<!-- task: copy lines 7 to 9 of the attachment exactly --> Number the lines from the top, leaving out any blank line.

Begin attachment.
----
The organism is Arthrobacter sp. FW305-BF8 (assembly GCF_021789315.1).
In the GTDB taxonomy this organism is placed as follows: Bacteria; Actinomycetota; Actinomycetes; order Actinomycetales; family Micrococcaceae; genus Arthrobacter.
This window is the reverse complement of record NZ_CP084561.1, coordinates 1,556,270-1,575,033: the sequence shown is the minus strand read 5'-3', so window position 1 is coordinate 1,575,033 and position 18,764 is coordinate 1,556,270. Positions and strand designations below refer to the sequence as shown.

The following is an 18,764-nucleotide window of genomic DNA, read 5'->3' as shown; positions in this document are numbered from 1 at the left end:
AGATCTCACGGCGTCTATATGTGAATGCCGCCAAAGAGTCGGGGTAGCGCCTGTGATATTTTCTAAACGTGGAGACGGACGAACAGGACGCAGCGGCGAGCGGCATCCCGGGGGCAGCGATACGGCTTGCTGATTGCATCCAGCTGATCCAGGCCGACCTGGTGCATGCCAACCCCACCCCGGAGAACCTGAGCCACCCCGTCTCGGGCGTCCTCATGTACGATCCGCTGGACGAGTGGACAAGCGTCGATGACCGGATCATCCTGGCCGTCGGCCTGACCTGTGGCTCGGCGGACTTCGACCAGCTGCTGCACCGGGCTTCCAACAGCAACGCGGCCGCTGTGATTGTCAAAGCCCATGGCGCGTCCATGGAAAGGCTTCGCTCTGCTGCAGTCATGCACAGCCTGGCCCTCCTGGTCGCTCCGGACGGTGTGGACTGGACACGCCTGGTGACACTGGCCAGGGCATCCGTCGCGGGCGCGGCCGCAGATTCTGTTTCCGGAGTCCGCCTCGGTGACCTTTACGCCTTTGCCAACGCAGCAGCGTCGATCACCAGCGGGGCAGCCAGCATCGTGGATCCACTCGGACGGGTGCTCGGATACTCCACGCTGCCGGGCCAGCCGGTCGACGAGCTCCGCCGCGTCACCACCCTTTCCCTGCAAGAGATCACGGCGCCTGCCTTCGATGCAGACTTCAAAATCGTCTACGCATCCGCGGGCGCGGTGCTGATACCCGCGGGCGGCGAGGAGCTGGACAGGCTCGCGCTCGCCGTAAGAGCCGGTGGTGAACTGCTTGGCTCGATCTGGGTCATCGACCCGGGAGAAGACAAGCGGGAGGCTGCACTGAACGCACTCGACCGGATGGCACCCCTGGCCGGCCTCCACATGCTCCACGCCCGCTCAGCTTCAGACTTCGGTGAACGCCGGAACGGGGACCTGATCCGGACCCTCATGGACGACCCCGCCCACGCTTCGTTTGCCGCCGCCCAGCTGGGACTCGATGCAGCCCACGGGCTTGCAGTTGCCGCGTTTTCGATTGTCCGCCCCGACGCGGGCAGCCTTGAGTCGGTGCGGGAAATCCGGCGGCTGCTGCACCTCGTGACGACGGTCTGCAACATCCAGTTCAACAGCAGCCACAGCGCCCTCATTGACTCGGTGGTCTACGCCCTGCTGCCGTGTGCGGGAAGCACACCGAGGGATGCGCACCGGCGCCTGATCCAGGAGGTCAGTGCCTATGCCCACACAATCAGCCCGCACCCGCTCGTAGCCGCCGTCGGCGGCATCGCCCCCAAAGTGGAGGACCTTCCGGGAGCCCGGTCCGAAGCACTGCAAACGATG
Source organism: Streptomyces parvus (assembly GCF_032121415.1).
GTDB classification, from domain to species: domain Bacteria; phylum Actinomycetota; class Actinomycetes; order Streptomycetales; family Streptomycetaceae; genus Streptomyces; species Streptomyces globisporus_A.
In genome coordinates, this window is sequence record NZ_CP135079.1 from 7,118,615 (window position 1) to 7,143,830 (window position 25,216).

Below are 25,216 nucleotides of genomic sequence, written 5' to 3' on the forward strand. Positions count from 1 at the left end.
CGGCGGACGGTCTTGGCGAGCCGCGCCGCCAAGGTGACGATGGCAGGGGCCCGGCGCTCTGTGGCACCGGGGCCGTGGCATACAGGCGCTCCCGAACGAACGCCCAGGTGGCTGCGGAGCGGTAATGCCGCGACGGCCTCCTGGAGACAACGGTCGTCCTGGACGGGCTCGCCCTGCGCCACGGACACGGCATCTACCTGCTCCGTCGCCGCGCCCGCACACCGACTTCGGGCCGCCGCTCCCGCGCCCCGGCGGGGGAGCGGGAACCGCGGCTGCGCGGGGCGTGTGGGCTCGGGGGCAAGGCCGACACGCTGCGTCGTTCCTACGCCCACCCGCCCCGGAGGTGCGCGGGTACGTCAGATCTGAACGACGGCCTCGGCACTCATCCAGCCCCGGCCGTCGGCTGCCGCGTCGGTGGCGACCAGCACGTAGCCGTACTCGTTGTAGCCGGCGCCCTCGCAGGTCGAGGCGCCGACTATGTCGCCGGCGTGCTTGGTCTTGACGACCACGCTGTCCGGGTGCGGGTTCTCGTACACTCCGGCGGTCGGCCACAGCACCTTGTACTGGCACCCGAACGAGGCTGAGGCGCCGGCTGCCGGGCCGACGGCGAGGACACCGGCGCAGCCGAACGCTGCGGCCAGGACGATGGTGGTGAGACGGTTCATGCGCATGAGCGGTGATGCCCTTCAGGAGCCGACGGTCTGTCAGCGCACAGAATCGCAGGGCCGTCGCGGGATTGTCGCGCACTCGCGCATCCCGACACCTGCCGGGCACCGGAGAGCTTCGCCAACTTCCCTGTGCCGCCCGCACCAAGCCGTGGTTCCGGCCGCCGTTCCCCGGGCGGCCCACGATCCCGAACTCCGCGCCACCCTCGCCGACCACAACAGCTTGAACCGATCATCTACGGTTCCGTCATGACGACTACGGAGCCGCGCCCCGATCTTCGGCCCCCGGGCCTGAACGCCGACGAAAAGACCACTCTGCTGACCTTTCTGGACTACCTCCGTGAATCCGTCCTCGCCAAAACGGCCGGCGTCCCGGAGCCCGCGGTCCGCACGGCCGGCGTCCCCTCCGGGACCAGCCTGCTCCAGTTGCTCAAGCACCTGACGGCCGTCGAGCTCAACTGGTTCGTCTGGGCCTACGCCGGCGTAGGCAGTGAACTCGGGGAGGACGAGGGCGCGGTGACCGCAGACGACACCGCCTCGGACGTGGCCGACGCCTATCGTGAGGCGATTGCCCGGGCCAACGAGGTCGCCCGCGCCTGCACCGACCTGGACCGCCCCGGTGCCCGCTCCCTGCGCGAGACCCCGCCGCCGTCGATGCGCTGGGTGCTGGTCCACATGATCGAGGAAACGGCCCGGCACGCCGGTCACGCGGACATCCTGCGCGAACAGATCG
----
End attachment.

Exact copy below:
GTDB classification, from domain to species: domain Bacteria; phylum Actinomycetota; class Actinomycetes; order Streptomycetales; family Streptomycetaceae; genus Streptomyces; species Streptomyces globisporus_A.
In genome coordinates, this window is sequence record NZ_CP135079.1 from 7,118,615 (window position 1) to 7,143,830 (window position 25,216).

Below are 25,216 nucleotides of genomic sequence, written 5' to 3' on the forward strand. Positions count from 1 at the left end.